Dismiss Notice
Join Physics Forums Today!
The friendliest, high quality science and math community on the planet! Everyone who loves science is here!

Question about arg function

  1. Feb 26, 2007 #1
    Alright, after seeing it for a few time in my courses, I am still confused on how to actually calculate this function. I know that the arg function describes the phase of a signal, and that's all fine and dandy, but I would like some sort of mathematical equation to calculate it. I know it has something to do with an arctan.

    For example, in my DSP book, these transfer functions are given:

    H1(z) = (z+b)/(z+a) 0<|a|<1
    H2(z) = (bz+1)/(z+a) 0<|b|<1

    It then goes on to calculate the arg without showing any steps:

    arg[H1(e^jw)] = arctan(sin w/(b+cos w)) - arctan(sin w/(a+cos w))


    arg[H2(e^jw)] = arctan(b*sin w/(1+b*cos w)) - arctan(sin w/(a+cos w))

    Could anyone explain to me how this is calculated?

  2. jcsd
  3. Feb 26, 2007 #2

    Gib Z

    User Avatar
    Homework Helper

    Draw a complex plane. Find an arbitrary point (a,b), which represents the value a+bi. Draw a line that connects point (a,b) to the origin. Then draw a line from (a,b) to (a,0), then another from (a,0) to the origin. The angle subtended from the origin to the point (a,b) is the argument of the number a+bi. As it can be seen, the length of the segment that connects (a,b) and (0,0) is the modulus of the number, or [itex]\sqrt{a^2+b^2}[/itex].

    One can easily see that the line connecting (a,0) and (a,b) has length of b, and line connecting the origin to (a,0) has a length of a.

    Simple Trig shows us that [itex]\tan \theta = b/a[/tex].

    I hope that answers your question.

    Edit: Note there are also more complex ways to calculate the argument, such as [itex]\arcsin (b/\sqrt{a^2+b^2})[/itex], but that just makes things harder for us.
    Last edited: Feb 26, 2007
  4. Feb 26, 2007 #3

    Gib Z

    User Avatar
    Homework Helper

    Ahh I just read your post properly and I just realised I didn't address it too well. All I can say is convert the [itex]e^{jw}[/itex] to [itex]\cos w + j\sin w[/itex] and try to see what that relates to what I told you. Use trig to find other expressions for the lengths of the sides.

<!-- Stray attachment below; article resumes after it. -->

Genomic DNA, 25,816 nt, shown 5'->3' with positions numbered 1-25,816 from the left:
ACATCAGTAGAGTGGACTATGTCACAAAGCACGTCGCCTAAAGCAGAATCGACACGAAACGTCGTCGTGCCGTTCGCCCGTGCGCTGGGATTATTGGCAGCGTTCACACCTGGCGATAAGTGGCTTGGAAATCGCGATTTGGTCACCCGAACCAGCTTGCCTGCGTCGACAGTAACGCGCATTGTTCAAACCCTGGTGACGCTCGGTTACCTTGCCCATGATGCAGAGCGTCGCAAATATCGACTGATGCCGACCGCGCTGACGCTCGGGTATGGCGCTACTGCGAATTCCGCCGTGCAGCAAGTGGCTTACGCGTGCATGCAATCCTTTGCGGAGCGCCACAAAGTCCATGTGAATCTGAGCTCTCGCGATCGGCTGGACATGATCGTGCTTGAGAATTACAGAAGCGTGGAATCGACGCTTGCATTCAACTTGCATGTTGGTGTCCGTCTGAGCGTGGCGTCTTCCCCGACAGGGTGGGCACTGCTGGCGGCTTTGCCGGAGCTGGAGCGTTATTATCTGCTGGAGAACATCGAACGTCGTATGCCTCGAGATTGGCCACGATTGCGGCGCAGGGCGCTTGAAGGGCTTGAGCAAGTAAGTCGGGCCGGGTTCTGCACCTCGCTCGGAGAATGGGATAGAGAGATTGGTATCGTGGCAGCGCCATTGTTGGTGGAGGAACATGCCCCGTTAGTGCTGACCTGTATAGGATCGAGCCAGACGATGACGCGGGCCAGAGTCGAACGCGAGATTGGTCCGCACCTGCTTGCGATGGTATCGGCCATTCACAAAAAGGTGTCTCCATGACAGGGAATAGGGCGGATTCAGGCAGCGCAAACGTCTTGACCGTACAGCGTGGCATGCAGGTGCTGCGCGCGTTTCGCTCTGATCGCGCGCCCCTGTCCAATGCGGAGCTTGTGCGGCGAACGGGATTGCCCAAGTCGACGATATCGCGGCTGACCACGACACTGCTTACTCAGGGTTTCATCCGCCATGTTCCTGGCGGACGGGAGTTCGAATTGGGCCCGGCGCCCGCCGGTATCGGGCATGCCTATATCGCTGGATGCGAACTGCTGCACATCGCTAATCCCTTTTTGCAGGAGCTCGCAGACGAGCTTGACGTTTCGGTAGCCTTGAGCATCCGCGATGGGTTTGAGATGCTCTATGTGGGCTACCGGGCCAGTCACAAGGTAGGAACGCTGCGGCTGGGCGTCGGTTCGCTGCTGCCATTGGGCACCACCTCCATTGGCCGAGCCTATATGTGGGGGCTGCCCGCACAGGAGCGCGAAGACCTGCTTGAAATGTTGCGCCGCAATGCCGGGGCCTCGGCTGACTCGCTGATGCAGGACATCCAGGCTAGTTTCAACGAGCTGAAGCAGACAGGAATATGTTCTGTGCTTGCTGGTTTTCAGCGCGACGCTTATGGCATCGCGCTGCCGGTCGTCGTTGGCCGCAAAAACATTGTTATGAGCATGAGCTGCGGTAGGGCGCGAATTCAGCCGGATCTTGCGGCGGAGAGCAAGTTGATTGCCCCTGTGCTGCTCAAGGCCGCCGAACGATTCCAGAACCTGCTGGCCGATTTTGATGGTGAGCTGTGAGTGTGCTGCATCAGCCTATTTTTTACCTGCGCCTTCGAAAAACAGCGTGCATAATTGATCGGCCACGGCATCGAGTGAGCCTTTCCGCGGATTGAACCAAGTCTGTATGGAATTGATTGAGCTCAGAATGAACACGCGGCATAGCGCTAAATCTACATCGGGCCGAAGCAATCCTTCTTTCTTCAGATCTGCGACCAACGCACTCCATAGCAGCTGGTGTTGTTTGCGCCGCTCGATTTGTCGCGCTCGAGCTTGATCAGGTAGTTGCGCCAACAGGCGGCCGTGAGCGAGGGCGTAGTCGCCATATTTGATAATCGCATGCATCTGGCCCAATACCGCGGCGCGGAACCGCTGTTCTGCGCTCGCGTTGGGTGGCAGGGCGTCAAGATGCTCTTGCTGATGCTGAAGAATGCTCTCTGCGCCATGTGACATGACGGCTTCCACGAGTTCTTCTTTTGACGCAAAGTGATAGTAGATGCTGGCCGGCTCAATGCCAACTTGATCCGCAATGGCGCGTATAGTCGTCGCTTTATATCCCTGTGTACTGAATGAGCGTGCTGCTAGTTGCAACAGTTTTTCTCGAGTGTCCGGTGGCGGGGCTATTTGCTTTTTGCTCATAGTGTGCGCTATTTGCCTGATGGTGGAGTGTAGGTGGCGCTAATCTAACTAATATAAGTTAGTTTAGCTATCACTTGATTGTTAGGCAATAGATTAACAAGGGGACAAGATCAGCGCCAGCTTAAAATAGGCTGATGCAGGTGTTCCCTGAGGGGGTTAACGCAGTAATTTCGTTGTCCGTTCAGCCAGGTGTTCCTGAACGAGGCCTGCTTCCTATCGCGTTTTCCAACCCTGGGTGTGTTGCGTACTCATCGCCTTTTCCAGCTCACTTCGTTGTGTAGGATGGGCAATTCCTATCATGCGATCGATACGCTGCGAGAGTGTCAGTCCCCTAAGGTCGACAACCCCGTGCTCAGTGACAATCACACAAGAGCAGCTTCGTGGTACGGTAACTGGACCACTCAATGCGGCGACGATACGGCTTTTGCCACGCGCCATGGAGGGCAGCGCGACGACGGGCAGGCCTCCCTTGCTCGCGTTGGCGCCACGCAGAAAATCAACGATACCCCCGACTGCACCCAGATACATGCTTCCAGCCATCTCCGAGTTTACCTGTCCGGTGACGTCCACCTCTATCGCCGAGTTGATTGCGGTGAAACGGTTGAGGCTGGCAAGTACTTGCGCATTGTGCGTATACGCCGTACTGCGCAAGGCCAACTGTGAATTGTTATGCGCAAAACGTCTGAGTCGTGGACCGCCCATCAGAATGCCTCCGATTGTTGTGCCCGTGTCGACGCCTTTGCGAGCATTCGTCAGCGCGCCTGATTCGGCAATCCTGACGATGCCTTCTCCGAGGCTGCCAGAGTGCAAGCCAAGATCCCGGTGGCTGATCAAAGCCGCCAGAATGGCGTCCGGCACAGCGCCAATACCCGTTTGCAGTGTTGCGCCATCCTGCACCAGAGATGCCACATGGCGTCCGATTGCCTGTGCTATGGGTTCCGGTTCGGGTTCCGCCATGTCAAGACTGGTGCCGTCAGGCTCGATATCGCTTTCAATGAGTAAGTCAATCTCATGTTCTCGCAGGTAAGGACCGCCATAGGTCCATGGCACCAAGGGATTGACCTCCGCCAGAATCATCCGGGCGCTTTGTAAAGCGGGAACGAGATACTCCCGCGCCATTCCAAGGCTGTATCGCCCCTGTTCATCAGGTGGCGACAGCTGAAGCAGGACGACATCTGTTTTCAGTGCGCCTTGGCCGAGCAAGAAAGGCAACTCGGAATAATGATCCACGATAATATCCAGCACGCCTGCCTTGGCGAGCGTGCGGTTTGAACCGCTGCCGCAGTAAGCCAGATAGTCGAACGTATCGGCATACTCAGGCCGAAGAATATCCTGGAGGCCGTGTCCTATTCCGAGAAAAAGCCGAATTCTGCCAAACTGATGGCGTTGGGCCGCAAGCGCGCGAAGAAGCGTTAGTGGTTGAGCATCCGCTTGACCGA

Edit: Just asking, your studying this from a physics perspective yes? the use of j instead of i gives it away :)
  5. Feb 26, 2007 #4
    Studying it from an EE perspective ;). I'm learning about filter design modeled by simple transfer functions in the Z-domain right now. I think I managed to figure out how the formula was derived from the your first post though, so thanks. Pretty sure that [itex]z = e^{jw}[/itex] in that example from the book.
  6. Feb 28, 2007 #5


    User Avatar
    Science Advisor

    Hi Pyro, Have you looked at the frequency response of (linear) continuous time systems yet, or did you jump straight into discrete time systems first?

    Continous time systems are the easiest to deal with in regard to frequency response. Here you only need to substitute [tex]s = j\omega[/tex] into the transfer function to evaluate the frequency response (magnitude and phase). In other words, the "s" variable of the continuous time system transfer function corresponds directly to the complex frequency variable.

    For discete time systems it's a little different, as you have already obvserved. The variable "z" of the discrete time transfer function actually corresponds to a forward time shift of one sample period "T". You can show that a time shift of "T" has the effect of multplying the Fourier Transform by [tex]e^{j \omega T}[/tex]. So the frequency response of the discrete time system is found by evaluating the "z" transfer function at,

    [tex]z=e^{j \omega T}[/tex].

    Note that,

    [tex]T = \frac{2 \pi }{\omega_S} = \frac{\pi}{\omega_N}[/tex],

    where [tex]\omega_S[/tex] is the sample frequency in radians/sec and [tex] \omega_N[/tex] is the Nyquist frequency in rad/sec.

    So evaluating the TF at [tex]z=e^{j \omega T}[/tex] is the same as using [tex]z=e^{j \pi \frac{\omega}{\omega_N}}[/tex].

    Thus if you simple substitute [tex]z=e^{j v}[/tex] then "digital frequency" variable [tex]v[/tex] has the interpretation that it is a linearly scaled frequency variable that ranges from zero to [tex]\pi[/tex] while the actual system frequency it represents ranges from zero to [tex]\omega_N[/tex].
    Last edited: Feb 28, 2007
  7. Mar 3, 2007 #6
    I've seen continous time transforms before quite a few times, but they were in past classes. This class focuses more on discrete finite transforms, because those are used most often in practical applications.

    Also, thanks for the explanation of the variable "z."
Share this great discussion with others via Reddit, Google+, Twitter, or Facebook